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‘I Tore My Labia During Birth. I Tore Everything. We Need To Talk About This’

Published: (Updated: ) in Australian News by .

My pregnancy was smooth – I just had the odd symptoms of sickness early on, and heartburn near the end. I used to love watching birth programmes on telly – so I knew of the different outcomes! Educating myself on every possibility was impor…

My pregnancy was smooth – I just had the odd symptoms of sickness early on, and heartburn near the end. I used to love watching birth programmes on telly – so I knew of the different outcomes! Educating myself on every possibility was important to me. I’d Google things, read the NHS website, ask the midwife lots of questions.

My mum was also very open about her birth – she told me about the tearing she’d experienced with me and my brother. I researched it and found out that perineal massage can be good at reducing the risk of tearing in childbirth – but I didn’t feel confident enough about it to do it properly, or without the help of my partner who was away six days a week.

Despite all my research, I still had a birth I didn’t know could happen. I didn’t, for example, realise your waters could break before your contractions.

It was 13 days before my due date. At around 6am, I woke up because I felt a weird sensation. I turned to the side and my waters broke, which shocked me... I hadn’t even had any pain yet! My contractions started after, and the pain slowly got worse. I went into the hospital during this time – twice – but they told me both times I wasn’t dilated enough and to come back when I really couldn’t handle it. 

They said if I hadn’t progressed, they’d call me. And they did – 24 hours after my waters first broke. When I went in, I was 3-4cm dilated so they decided to induce me (there’s a higher chance of infection the longer you are in labour after your waters have broken). I had an epidural and was put on a hormone drip.

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At one point the drip was too high and my contractions were coming too quickly, and then it was too low and they weren’t coming quick enough. It was back and forth, back and forth. Exhausting, draining, exhausting, draining.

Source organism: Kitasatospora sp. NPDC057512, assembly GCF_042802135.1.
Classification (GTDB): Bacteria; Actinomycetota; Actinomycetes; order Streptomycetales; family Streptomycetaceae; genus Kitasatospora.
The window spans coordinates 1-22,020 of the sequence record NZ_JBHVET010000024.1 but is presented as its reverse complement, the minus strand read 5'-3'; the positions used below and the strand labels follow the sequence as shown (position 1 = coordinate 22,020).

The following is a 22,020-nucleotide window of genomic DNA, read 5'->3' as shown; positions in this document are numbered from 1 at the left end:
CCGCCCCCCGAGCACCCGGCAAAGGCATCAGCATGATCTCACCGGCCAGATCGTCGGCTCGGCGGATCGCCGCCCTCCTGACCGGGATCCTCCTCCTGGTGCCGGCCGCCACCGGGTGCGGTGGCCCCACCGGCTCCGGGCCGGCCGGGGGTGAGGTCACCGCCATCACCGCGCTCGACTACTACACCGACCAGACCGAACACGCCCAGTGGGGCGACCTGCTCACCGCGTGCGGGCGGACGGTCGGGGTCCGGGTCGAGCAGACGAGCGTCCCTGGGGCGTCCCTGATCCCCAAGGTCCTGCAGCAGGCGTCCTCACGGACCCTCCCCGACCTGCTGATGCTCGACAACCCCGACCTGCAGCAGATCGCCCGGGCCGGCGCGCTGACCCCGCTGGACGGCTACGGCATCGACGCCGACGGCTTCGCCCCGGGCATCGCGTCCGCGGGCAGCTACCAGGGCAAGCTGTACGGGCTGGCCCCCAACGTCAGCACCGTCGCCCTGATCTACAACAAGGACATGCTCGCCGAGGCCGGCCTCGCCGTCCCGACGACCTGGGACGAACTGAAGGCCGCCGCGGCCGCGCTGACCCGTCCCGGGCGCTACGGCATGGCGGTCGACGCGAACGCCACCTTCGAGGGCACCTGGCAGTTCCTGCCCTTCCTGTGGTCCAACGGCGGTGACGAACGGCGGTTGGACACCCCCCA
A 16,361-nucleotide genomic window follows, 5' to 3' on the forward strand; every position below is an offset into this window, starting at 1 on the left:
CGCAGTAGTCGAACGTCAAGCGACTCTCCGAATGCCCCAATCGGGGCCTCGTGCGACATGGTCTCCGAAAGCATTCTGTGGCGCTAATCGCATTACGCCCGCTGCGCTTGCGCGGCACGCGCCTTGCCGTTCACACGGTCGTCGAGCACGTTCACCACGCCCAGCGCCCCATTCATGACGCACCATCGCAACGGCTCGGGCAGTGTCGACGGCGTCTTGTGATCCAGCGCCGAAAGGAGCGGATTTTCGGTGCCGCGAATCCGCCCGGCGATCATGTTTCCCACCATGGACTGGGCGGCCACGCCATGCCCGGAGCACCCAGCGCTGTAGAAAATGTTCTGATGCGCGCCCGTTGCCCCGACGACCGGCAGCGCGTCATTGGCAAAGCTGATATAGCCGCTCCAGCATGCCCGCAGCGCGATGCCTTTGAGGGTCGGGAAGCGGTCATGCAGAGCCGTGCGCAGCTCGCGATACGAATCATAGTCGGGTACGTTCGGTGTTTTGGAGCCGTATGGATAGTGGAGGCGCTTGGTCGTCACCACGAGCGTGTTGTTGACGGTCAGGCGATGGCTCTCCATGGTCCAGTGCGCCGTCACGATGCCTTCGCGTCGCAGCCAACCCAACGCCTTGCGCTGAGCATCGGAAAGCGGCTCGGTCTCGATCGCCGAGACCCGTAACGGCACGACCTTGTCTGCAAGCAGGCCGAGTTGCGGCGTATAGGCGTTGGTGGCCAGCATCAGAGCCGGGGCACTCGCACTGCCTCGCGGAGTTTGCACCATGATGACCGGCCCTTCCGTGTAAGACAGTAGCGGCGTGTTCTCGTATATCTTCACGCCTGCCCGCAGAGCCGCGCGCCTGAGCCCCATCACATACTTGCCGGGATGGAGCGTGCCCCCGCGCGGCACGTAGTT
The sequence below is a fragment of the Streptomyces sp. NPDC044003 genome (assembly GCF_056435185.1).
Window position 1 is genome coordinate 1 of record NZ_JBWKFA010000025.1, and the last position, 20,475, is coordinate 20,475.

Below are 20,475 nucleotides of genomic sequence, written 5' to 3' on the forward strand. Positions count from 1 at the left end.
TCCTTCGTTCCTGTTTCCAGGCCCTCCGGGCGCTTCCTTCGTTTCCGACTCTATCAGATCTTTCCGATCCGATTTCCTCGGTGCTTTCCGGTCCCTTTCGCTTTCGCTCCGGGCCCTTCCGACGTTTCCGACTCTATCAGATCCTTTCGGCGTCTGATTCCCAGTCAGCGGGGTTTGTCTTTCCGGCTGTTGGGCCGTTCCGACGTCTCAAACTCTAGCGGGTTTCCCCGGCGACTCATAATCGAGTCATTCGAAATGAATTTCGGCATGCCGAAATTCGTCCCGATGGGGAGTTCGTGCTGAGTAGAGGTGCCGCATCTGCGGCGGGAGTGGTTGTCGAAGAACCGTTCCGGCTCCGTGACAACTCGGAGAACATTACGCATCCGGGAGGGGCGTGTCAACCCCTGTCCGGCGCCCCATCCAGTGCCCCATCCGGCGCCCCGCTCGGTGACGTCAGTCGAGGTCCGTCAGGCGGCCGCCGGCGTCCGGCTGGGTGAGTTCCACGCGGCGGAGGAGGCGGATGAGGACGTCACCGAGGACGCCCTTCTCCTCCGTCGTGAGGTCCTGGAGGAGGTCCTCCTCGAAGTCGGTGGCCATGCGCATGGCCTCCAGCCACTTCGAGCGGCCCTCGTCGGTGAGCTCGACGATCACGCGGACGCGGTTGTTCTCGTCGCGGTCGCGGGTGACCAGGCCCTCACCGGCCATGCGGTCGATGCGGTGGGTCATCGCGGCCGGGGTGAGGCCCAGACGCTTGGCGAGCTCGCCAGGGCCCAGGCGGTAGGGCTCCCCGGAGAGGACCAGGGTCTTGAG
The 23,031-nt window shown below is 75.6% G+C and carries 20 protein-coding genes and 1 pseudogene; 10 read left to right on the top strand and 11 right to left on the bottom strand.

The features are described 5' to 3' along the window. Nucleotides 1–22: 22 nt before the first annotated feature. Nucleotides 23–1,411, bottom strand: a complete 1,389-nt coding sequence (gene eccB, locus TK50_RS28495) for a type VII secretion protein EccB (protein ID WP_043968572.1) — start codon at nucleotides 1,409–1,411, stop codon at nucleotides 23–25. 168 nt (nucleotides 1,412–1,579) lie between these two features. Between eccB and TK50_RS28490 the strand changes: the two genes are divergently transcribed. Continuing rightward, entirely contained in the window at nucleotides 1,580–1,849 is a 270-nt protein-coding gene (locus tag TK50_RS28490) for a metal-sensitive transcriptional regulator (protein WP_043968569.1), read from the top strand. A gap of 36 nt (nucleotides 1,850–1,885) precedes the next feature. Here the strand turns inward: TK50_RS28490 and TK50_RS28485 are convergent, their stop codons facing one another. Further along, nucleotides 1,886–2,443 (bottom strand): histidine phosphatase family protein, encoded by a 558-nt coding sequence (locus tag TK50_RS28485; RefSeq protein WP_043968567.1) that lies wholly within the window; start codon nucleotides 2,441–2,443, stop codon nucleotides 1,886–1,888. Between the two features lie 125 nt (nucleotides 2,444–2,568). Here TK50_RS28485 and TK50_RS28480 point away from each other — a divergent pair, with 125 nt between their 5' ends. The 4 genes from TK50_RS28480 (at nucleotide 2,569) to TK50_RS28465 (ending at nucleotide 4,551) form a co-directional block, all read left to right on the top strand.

After 40 hours of labour, I got the urge to push. Just this feeling. But the midwife told me not to push for at least an hour to let him come down the birth canal, so I followed her instructions. Even when I was ready, it took a while. Push, push, push for the hour. Nothing was happening, he wasn’t coming down. Then in the last 20 minutes, he started to make progress. And even with the epidural, I still felt that so-called “ring of fire” when my son came out. 

I was euphoric – almost like he gave me a new lease of life. I didn’t care about all the pushing and exhaustion. When he was passed to me, I didn’t notice anything else in the room except Cade. I held him for a few minutes, then they asked if I could pass him to my partner, Kori, so they could stitch me up. 

It was at this point that I slowly learned that I’d torn – quite badly. 

The midwife had started to stitch me up, but then she had to get the head midwife, who had to go get another doctor. Lots of people came in. A doctor laid out all the trays with the kit on. It seemed serious. 

I tore my perineum to the third degree, I tore my labia, I tore my urethra next to it and I did tear some places in my vaginal wall as well. They were down there for over an hour sewing me up.  

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They used anaesthetic, but I felt all the pain. I held my mum’s hand, squeezing it dead tight, because it was so uncomfortable. Holding my breathe when he did it, taking a breathe when he’d finished each stitch. It felt like it went on forever. 

I stayed in hospital for a few days, so they could examine me and help me with breastfeeding. When I went home, they told me to use a jug of lukewarm water and pour it down there when I had a wee to ease the pain, which helped a little. I also used a pillow to relieve the pressure when sitting.

For a few months, walking or sitting or moving around caused great discomfort, so it was a relief when that pain started to ease.

It shouldn’t be a taboo to talk about tearing and the intricacies of what happens after birth – there needs to be open discussions so women can talk about it, get support and get help. 

My birth advice?

I’d advise any woman who tears to use the lukewarm water when they’re weeing. I also bought a spray, where you spray it on to toilet paper and dab it on and that helped – it was called “spritz for bitz” and it was actually a present I got my friend who had a baby in April – it was almost cooling, and great for those few days after giving birth. 

To find out more information about the #PowerToThePerineum campaign, visit: or join the conversation online on Instagram @my_expertmidwife and Facebook @myexpertmidwife.

Source: Huffington Post Australia Athena2

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